NEW YORK (AP) — New York City public schools were closed Friday after up to 7 inches of snow fell by morning in the first snowstorm of the winter — and the first test of new Mayor Bill de Blasio hours after he was sworn in.
"It would have been nice to have a calm first day, but we have snow on our mind, and we are focused like a laser on protecting this city and getting everyone ready," de Blasio said Thursday about the snow barreling toward the city.
Newly appointed Schools Chancellor Carmen Farina made the decision to call a snow day for 1.1 million students shortly before 5 a.m.
The Federal Aviation Administration said John F. Kennedy International Airport was closed at 6:12 a.m. due to snow but was expected to reopen at 8:30 a.m.
The snowstorm came about three years after de Blasio criticized predecessor Michael Bloomberg for failing to lead a quick cleanup in all parts of the city. Days passed before de Blasio's Brooklyn block was cleared.
"I intend to be on top of the action," the new mayor vowed.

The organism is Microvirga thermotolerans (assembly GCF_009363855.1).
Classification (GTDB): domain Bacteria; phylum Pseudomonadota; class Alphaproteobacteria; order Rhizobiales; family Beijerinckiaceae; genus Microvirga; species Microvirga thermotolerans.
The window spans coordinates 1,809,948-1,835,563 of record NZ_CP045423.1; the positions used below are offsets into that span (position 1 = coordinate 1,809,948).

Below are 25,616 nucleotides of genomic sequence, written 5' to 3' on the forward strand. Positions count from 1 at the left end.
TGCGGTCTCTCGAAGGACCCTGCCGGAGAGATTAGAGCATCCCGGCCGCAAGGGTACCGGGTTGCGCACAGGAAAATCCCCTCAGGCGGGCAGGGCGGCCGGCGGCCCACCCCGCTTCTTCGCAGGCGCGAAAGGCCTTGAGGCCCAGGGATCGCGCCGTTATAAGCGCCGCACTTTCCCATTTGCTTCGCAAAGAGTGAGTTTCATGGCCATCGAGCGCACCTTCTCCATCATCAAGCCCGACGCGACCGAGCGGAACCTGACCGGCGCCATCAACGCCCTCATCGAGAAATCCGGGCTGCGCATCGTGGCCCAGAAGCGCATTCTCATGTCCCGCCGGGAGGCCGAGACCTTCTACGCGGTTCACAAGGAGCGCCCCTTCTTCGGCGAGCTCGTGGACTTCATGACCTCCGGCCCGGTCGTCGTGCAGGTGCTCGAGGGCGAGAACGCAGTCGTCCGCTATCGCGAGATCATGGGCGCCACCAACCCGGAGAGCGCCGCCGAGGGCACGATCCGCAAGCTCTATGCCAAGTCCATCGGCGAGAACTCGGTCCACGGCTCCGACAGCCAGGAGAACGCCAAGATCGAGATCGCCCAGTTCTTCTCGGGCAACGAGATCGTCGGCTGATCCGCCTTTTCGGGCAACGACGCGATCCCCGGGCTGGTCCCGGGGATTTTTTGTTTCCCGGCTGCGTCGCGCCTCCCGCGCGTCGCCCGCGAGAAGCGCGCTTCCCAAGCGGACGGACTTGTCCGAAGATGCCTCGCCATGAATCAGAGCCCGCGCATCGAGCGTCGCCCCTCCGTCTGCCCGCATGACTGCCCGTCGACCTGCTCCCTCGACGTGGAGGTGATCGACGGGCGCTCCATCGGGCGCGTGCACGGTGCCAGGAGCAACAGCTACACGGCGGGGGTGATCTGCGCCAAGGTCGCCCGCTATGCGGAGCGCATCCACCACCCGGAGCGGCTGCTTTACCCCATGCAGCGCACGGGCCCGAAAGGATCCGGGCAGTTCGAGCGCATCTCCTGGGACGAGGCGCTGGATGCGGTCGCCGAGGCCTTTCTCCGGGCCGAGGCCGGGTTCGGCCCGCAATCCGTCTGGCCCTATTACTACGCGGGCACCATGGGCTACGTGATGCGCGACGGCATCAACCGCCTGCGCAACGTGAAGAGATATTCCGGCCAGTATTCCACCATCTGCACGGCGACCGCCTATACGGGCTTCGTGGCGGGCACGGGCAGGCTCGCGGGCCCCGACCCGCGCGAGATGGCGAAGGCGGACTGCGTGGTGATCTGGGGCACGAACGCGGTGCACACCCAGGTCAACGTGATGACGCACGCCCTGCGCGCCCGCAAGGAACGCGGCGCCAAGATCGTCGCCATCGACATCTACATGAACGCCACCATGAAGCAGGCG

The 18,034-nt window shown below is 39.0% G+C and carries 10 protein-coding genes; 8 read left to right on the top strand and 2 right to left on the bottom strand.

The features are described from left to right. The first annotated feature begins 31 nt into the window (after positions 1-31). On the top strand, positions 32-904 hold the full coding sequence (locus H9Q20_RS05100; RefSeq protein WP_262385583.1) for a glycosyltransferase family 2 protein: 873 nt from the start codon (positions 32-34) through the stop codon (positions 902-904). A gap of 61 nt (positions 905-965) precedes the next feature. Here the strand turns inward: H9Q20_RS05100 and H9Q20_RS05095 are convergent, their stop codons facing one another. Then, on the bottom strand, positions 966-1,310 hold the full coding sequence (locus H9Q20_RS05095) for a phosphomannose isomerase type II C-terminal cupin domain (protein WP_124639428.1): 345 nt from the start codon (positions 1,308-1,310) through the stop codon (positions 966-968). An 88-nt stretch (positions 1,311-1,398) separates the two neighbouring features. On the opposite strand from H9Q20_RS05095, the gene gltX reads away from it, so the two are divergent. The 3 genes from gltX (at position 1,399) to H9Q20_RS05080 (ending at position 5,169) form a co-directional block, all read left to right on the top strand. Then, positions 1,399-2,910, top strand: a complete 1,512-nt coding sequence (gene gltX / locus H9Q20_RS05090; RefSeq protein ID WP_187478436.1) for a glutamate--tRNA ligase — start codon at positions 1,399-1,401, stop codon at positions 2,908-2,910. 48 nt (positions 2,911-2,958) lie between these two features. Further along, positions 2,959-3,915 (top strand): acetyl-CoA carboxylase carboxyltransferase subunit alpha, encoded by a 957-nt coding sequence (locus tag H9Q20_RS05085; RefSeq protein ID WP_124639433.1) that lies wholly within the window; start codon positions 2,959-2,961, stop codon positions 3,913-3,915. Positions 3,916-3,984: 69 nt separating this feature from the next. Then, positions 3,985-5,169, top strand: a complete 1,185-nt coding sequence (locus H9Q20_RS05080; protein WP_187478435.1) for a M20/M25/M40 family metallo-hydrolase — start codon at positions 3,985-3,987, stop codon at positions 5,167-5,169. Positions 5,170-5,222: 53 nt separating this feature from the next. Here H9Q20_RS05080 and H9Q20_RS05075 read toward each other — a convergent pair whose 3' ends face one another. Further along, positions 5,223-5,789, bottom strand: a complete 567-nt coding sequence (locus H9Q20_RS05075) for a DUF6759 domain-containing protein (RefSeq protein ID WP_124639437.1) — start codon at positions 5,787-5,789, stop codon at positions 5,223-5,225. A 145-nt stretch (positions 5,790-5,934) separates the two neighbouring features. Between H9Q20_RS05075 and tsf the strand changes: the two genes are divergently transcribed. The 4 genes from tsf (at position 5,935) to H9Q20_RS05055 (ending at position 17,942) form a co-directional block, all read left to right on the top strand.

With the frigid, windy storm approaching from upstate New York, Gov. Andrew Cuomo ordered three major highways extending from Long Island to Albany closed overnight Thursday. The Thruway between Albany and the Bronx reopened for passenger vehicles at 5 a.m. Friday and was scheduled to reopen to commercial vehicles at 8 a.m. The Long Island Expressway was set to reopen at 8 a.m. Interstate 84 between the Pennsylvania and Connecticut borders also were to remain closed to commercial and passenger vehicles until 8 a.m.
The governor's unusual decision came as New York City and its northern suburbs were under a winter storm warning and Long Island was under a blizzard warning, with wind gusts up to 45 mph and up 10 inches of snow predicted by the time the storm ends sometime between 8 a.m. and 10 a.m. Friday.
The National Weather Service said 8 to 10 inches of snow could hit the city, and areas from Buffalo to Albany were expecting up to 14 inches.
The storm dumped up to 18 inches of snow in the Rochester area by late Thursday, while up to 14 inches was reported Friday morning in parts of eastern New York.
About 5 inches had fallen in Central Park by 4 a.m. and as much as 7 inches in Bergen Beach, Brooklyn. Parts of Long Island got 7.3 inches by early Friday.
"This is nothing to be trifled with," Cuomo said, declaring a state of emergency statewide. "People should seriously consider staying in their homes."
The New York City Office of Emergency Management issued a hazardous travel advisory into Friday, warning that roads likely would be icy and snow would continue to drift.
"Residents should drive slowly, monitor weather and traffic, use major streets or highways, and keep the name and number of at least one local towing service," OEM said in a statement.